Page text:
Today, I went up to Liverpool to join a rally aimed at encouraging the trade unions to fight for jobs and conditions and against privatisation. It is vital, in the teeth of a recession, that public services and jobs are not slashed. The message was unanimous – why should we pay for the bosses’ crisis?
Bob Crow of the RMT deplored the Tories anti-trade union laws, which are even more draconian under New Labour. He said that it was in the best traditions of the trade union movement that workers have stood shoulder to shoulder alongside each other in struggle, and that it was a crying shame that the postal workers have been left to fight alone. Determined, united action by trade unionists across the public sector, who are facing job cuts and privatisation could have brought the government to its knees. The occupation of the Vestas factory had exposed the lies of the government when it came to investing in green jobs and showed that workers would trample over the anti-trade union laws if they were forced to fight for their livelihoods.
Tracey Edwards of the PCS union representing young members, said it was vital that young people fight for jobs and spoke of the scandal of 600,000 school and university leavers without a prospect of employment. If the government can bail out the banks to the tune of billions of pounds, then why can’t it bail out failing companies and provide jobs for all.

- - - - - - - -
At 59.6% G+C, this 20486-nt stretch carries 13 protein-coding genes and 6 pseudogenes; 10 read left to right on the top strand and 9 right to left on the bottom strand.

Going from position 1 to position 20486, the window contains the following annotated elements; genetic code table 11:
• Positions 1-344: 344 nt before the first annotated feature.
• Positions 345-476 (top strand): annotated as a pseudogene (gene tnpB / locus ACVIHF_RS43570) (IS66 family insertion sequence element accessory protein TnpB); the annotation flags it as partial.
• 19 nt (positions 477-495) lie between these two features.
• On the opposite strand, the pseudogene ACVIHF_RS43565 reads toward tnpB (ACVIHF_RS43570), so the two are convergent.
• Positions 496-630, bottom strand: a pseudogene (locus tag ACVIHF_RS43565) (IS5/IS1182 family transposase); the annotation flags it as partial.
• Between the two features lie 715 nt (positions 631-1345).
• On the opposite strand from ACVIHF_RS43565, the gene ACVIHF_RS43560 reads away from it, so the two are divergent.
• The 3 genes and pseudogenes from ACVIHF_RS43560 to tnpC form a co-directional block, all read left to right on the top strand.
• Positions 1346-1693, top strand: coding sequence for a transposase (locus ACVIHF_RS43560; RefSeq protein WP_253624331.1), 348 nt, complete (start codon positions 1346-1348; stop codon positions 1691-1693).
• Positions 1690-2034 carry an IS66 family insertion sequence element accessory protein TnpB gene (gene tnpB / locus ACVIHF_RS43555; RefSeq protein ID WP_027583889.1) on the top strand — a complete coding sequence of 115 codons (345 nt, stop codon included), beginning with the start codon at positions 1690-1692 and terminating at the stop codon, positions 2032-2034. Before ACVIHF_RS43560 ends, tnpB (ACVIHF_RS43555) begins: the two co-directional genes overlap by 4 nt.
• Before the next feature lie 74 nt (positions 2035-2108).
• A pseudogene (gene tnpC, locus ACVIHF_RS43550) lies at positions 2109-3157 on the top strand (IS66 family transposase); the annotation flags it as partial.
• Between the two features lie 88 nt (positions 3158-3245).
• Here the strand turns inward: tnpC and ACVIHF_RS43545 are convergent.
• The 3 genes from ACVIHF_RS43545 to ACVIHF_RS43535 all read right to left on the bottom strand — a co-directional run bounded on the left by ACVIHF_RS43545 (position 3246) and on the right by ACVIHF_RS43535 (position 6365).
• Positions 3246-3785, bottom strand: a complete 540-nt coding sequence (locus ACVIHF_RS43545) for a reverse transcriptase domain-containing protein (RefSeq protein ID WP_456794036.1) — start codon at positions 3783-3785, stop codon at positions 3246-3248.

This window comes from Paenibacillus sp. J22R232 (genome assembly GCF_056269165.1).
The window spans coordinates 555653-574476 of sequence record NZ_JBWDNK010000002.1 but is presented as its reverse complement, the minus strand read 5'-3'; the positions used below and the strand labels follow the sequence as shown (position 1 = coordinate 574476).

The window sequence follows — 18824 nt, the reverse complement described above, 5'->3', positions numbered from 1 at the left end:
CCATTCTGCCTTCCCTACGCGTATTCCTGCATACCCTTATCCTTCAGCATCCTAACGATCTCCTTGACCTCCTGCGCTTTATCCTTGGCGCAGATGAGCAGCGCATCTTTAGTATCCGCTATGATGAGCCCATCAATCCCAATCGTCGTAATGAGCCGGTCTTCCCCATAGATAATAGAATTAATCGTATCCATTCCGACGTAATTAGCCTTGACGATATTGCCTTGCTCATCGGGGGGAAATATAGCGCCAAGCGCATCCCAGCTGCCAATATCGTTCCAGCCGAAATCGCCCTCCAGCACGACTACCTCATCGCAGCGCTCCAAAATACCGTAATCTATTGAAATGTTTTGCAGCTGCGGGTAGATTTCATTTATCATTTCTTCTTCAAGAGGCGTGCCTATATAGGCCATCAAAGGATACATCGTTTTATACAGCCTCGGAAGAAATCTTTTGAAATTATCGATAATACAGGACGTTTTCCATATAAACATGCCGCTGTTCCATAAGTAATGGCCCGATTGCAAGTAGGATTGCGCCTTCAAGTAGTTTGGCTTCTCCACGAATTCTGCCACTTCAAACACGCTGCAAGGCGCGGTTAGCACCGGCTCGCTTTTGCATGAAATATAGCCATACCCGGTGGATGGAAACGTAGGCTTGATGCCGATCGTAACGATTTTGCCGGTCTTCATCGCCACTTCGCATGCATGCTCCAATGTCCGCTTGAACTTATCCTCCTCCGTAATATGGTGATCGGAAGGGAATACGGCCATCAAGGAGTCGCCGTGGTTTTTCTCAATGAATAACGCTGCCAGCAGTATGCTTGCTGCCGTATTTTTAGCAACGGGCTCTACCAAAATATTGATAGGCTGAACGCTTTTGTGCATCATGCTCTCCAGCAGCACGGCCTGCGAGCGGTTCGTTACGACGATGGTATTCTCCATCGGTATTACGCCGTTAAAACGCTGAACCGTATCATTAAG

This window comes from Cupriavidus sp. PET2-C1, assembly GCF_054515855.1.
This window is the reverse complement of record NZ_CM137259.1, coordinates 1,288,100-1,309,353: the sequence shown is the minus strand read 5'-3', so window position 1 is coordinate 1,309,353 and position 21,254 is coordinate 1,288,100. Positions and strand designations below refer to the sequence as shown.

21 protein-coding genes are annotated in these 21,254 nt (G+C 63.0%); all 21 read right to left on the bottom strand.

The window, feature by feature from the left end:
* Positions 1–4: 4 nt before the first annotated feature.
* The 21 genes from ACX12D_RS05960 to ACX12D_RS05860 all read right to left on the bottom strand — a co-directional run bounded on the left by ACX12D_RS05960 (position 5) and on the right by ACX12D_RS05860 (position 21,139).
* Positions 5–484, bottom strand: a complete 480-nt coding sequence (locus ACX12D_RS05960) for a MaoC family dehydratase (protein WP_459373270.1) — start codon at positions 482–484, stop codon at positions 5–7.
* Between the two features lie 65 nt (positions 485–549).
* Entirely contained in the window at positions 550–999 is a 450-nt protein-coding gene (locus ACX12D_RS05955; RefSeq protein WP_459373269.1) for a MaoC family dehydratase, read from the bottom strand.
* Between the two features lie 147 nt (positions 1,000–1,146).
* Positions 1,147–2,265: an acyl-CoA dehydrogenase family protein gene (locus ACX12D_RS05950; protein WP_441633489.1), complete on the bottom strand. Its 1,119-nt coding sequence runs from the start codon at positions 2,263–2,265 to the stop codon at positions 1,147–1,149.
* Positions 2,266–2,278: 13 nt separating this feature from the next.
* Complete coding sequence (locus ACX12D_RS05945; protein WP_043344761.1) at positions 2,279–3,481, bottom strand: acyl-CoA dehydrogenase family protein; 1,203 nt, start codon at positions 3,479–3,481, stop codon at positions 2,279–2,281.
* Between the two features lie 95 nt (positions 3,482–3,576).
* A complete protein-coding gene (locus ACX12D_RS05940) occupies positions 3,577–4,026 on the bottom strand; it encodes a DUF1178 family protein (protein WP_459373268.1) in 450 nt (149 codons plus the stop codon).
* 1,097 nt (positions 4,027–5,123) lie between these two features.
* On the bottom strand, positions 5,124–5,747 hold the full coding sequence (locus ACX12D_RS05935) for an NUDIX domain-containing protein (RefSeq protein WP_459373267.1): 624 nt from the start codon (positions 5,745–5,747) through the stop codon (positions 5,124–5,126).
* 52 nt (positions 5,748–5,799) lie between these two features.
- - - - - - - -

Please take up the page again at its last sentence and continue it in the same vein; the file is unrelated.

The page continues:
Glenn Kelly and Yunus Baksh of UNISON (in personal capacities!) railed against the hypocrisy of trade union leaders in witch-hunting left activists, whose only crime was to organise and stand up for their members. Glenn Kelly said that UNISON should go further than simply stopping donations to its Labour-sponsored MPs, and respect the majority of its members who refuse to give anything to New Labour. As Dave Nellist said, donating to New Labour is like buying a pair of Doc Martens for your boss to kick you with!
Lastly, there was a very moving contribution from one of the Shrewsbury pickets, who included Des Warren and Ricky Tomlinson. He reminded us of their campaign (still ongoing) to get an exoneration for the frame-up by the state, who jailed decent trade unionists for fighting for their jobs. He said that it was sad that Des was no longer here at this rally, otherwise he would be still be fighting the good fight.
I don’t know what the few BNP supporters who were skulking in the sidelines made of it all. Their absence showed that they are opposed to trade unionism and do not stand for working class people. Keith Gibbons, one of the leaders of the Lindsey Oil Refinery dispute spoke about the far right being ejected from the picket lines when they tried to intervene and about how the Socialist Party was able to undercut their lies of “British jobs for British workers” by organising British and Italian workers, to get a fair deal for all.
Altogether an excellent and inspiring rally – but the fighting talk now needs to be matched by action from the major trade unions. They need to stop funding New Labour and begin funding genuine, working-class struggles.